At mid-curvature, net transporation and centre movement was towards the outer side of the curvature. This finding was consistent with previous work of Thompson & Dummer (1997b,c,1998a,b, 2000) regarding preparation characteristics of ProFile .04 Taper Series 29, NT Engine/McXim, Mity Roto 3608 and Naviflex, Quantec Series 2000 and Hero 642. However, after Lightspeed instrumentation, the same investigators found centre movement towards the inner aspect of the canal at all positions except for the end-point (Thompson & Dummer 1997a). At the apical section in this study, the direction of net transportation was to the mesio-buccal or mesio-lingual direction, thus towards the outer side of the curve. Once more, the values for net transportation were fairly small and therefore no zipping or ledging could be found. Centring ratios for preparation with stainless steel instrumentation techniques were reported ranging from 0.21 to 0.47 (Leseberg & Montgomery 1991). In the present study, the highest mean centring ratio was only 0.15. Glosson et al. (1995) reported similar centring ratios of 0.12 for the apical, and 0.16 for the middle level for the Lightspeed group.
Finally, it is important to notice that, in general, dentine was removed in all directions at all levels, indicating that most areas of the root canal were touched. On the other hand, it should be emphasized that parts of the prolongations and fins were initially blocked out. Ideally, when experiments are carried out to compare different preparation techniques, the diameter of the apical preparation is of importance. In the current experiment, canals assigned to the ‘Smooth’ (LS) group had size 45 master apical rotaries and the maximum apical preparation diameter in the ‘Active’ (GT) group was size 35-40. The reason for this discrepancy is three-fold. First, morphometric video analysis of the Lightspeed system demonstrated that the diameter of the instrument’s head was frequently under-sized (Table 5) (Marsicovetere et al. 1996). Second, the dissimilarity in instrument design (Table 5) combined with the difference in use (step-back vs. crown-down) explains the fact that expected apical root-canal dimensions after preparation are comparable (Table 6). Third, the perpendicular reslices were made at equally spaced intervals and the most apical reslice was within 1-2 mm from the apical terminus because equal distribution of measuring points over the total length of the root presented amore individual approach than measuring at fixed distances from the apex.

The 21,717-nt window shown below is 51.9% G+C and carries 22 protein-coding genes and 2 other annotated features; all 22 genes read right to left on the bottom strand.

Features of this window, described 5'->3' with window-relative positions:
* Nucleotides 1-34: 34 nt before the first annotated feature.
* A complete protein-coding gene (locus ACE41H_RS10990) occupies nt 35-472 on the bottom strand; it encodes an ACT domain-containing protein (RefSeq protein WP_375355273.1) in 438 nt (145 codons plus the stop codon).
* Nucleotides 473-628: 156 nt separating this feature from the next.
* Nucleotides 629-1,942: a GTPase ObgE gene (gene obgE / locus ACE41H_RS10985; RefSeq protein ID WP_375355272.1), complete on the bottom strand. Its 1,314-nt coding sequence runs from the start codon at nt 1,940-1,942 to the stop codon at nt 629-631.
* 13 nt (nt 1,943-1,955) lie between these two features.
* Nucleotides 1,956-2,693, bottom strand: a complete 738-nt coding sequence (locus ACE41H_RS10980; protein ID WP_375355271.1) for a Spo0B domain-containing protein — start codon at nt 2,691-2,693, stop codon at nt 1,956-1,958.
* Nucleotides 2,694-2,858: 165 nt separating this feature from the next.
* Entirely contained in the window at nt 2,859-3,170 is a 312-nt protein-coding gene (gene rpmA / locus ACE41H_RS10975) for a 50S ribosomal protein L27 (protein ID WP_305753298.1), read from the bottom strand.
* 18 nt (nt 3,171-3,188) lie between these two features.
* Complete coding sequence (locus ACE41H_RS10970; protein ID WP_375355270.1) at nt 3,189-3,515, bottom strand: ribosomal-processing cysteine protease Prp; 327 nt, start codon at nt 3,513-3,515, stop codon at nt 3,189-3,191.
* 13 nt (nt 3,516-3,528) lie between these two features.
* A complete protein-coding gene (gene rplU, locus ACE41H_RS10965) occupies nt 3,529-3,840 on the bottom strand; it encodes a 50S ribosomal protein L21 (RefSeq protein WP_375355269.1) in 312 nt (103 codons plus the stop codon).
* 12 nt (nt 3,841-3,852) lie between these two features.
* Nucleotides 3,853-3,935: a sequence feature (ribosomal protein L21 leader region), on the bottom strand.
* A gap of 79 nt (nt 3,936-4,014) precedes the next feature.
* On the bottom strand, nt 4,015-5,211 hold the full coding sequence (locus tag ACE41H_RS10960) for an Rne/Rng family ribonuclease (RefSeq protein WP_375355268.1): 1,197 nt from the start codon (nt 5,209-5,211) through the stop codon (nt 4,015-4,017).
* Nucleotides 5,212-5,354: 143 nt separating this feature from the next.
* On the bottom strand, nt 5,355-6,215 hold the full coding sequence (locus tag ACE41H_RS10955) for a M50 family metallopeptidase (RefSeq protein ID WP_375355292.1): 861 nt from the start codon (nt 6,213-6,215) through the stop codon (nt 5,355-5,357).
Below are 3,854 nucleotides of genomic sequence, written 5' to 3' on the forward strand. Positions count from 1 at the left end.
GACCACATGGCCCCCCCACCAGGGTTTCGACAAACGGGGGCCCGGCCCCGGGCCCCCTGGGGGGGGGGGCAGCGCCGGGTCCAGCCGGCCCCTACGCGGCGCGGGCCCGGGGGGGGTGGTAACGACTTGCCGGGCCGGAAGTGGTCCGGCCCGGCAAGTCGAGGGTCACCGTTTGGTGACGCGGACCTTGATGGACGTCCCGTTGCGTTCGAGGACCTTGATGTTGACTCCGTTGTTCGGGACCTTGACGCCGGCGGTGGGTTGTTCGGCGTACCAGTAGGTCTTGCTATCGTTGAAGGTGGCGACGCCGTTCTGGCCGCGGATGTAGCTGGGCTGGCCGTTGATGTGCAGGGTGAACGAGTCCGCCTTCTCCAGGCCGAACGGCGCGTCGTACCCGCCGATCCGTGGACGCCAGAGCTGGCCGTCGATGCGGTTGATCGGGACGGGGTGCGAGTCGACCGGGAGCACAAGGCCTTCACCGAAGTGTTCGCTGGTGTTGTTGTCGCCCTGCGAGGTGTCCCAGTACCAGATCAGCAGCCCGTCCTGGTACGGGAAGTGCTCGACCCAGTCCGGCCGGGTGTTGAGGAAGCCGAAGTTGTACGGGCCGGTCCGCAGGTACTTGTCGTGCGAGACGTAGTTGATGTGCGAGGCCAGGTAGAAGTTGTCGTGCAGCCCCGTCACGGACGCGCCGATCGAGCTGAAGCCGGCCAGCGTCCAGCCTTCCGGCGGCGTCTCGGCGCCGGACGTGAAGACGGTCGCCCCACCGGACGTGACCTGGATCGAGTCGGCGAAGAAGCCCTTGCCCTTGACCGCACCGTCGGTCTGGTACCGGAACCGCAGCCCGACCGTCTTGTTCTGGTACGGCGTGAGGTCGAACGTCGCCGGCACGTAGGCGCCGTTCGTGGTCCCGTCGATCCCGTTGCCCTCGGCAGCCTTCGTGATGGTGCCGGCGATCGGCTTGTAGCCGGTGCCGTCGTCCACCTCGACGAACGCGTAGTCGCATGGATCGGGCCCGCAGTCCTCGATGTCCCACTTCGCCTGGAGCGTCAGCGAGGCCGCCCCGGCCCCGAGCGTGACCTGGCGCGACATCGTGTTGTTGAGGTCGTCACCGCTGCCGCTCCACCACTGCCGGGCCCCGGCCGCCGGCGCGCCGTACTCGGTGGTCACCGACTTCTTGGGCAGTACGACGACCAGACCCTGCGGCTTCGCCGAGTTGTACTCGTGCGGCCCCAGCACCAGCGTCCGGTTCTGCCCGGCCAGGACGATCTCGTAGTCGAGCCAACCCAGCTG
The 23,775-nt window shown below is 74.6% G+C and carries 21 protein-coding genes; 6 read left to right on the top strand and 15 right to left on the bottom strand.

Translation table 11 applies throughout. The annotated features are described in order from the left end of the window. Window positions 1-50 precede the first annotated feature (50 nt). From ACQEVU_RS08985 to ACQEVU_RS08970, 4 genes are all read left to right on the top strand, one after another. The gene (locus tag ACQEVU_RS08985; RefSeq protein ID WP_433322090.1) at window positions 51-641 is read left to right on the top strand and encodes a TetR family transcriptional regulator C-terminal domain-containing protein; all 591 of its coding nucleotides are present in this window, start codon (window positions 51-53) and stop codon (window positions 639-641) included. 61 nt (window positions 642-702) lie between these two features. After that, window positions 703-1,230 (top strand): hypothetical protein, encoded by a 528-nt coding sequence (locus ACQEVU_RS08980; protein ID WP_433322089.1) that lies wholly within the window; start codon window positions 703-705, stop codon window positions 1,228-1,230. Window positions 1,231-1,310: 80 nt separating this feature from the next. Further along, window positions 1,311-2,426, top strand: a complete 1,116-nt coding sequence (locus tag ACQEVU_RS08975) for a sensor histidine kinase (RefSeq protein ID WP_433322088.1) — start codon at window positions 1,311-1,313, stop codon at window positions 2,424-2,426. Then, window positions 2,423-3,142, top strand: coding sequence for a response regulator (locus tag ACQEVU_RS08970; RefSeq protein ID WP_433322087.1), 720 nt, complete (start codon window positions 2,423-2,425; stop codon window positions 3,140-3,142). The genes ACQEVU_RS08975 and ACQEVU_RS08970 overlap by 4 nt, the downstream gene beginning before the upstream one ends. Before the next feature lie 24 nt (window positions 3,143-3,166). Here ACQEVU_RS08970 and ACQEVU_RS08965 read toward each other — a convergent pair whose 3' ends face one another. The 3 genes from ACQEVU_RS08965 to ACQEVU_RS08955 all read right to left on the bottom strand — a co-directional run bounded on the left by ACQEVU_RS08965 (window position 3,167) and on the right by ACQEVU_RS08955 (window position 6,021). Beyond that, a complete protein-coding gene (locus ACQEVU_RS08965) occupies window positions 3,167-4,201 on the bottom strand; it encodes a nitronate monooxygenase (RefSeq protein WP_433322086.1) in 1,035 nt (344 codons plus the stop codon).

Table 5. File dimensions of both systems.

File dimensions of both systems

Table 6. Expected apical root-canal dimensions after preparation.

Expected apical root-canal dimensions after preparation

Total dentine removal ranged from 0.97 _0.39 mm for the ‘Smooth’ (LS) group to 1.43 _0.85 mm for the ‘Active’ (GT) group. Peters et al. (2001) found similar values using a comparable method in maxillary root canals. When considering dentine removal along the root-canal axis, the GT-rotary system removed significantly more dentine in the apical half. This finding might indicate the creation of a better deep shape when using a more tapered file design.
The present study evaluated root-canal geometry using microfocus computer tomography (XMCT). This technique is nondestructive and, if combined with appropriate software, provides data in three dimensions based on high-resolution images of extracted human teeth under natural conditions (Bergmans et al. 2001). The use of XMCT in endodontic research is new. Recently, more suitable measurement software has become available on a prototype basis, allowing evaluation of matched specimens before and after preparation (Peters et al. 2000, Bergmans et al. 2001). The software used in the present study provides objective quantitative information because the examiner has no role in the calculating process. The processing takes place based on previously determined standardized criteria.

References.